C. pneumoniae was detected in all 10 of the atherosclerotic carotids (Table (Table1).1). However, the percentage of sections that were PCR positive and the reliability of the duplicates varied considerably, both between patients and also at different sites within the plaque. On average, 42% (ranging from 5 to 91%) of the sections from any single patient had C. pneumoniae DNA present. PCR inhibition was not a significant problem, since when 10% of the samples were spiked with 100 molecules of C. pneumoniae DNA, no PCR inhibition was observed. Of >20 PCR products that were extracted from the gels and sequenced, all were confirmed as true C. pneumoniae products.

TABLE 1.
Distribution of C. pneumoniae DNA within atherosclerotic carotid arteries from 10 endartectomy patientsa

Two criteria were used to determine if a section of plaque was C. pneumoniae positive: (i) either duplicate test should be positive (single positive) or (b) both duplicate tests must be positive (double positive). All patients were PCR positive for C. pneumoniae using the single-positive criterion, while only 8 of the 10 patients displayed double positives (Table (Table1).1). The number of positive sections and the patchy distribution of C. pneumoniae DNA were consistent in different regions of the diseased arteries (internal carotid and common carotid).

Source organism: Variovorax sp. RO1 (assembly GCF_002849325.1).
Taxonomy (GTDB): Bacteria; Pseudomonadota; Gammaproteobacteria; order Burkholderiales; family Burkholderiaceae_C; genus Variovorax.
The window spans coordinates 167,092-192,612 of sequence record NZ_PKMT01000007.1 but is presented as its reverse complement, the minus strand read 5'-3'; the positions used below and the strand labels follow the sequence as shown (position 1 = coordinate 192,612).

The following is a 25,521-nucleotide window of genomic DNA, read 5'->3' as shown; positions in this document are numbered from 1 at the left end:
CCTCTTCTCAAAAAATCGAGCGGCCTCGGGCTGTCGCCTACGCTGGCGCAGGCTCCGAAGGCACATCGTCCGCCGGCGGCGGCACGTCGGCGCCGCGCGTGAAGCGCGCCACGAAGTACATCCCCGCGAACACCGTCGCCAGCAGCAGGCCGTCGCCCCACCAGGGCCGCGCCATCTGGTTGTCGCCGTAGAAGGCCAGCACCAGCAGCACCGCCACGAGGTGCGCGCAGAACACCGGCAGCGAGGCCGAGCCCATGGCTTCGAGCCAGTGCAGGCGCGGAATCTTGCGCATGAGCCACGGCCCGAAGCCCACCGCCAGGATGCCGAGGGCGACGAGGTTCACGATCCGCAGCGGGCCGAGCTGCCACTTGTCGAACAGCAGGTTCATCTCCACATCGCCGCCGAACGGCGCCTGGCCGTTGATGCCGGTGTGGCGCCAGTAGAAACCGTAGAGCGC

Resampling techniques were used to determine the chance of detecting C. pneumoniae by PCR in 1 to 20 sections from the sample population (Fig. (Fig.1).1). The results showed that when a single random 30-μm-thick section was tested, there was only a 35.6 to 41.6% (95% CI) chance of detecting C. pneumoniae DNA in a patient. A minimum of 15 sections was required to obtain a 95% chance of detecting all true positives using the single-PCR-positive criterion. When only the test results that were repeatedly positive by PCR were included, the chance of detecting C. pneumoniae in one section was 22%.

FIG. 1.
Success rate for detecting C. pneumoniae by PCR in 1 to 20 sections from atherosclerotic carotid artery plaques. Each section was tested in duplicate. The error bars indicate the 95% CI.

DISCUSSION

When extensive sampling of the 10 patients was performed (a total of ≥20 30-μm-thick sections analyzed per patient), all 10 were found to have C. pneumoniae DNA present at one or more locations within the plaque. By comparison, if the present commonly used approach of testing a single section was used, then there was only a 35.6 to 41.6% (95% CI) chance of detecting C. pneumoniae DNA. The small amounts and patchy distribution of C. pneumoniae DNA in atherosclerotic plaque are among the reasons for the inconsistency between laboratories in results reported.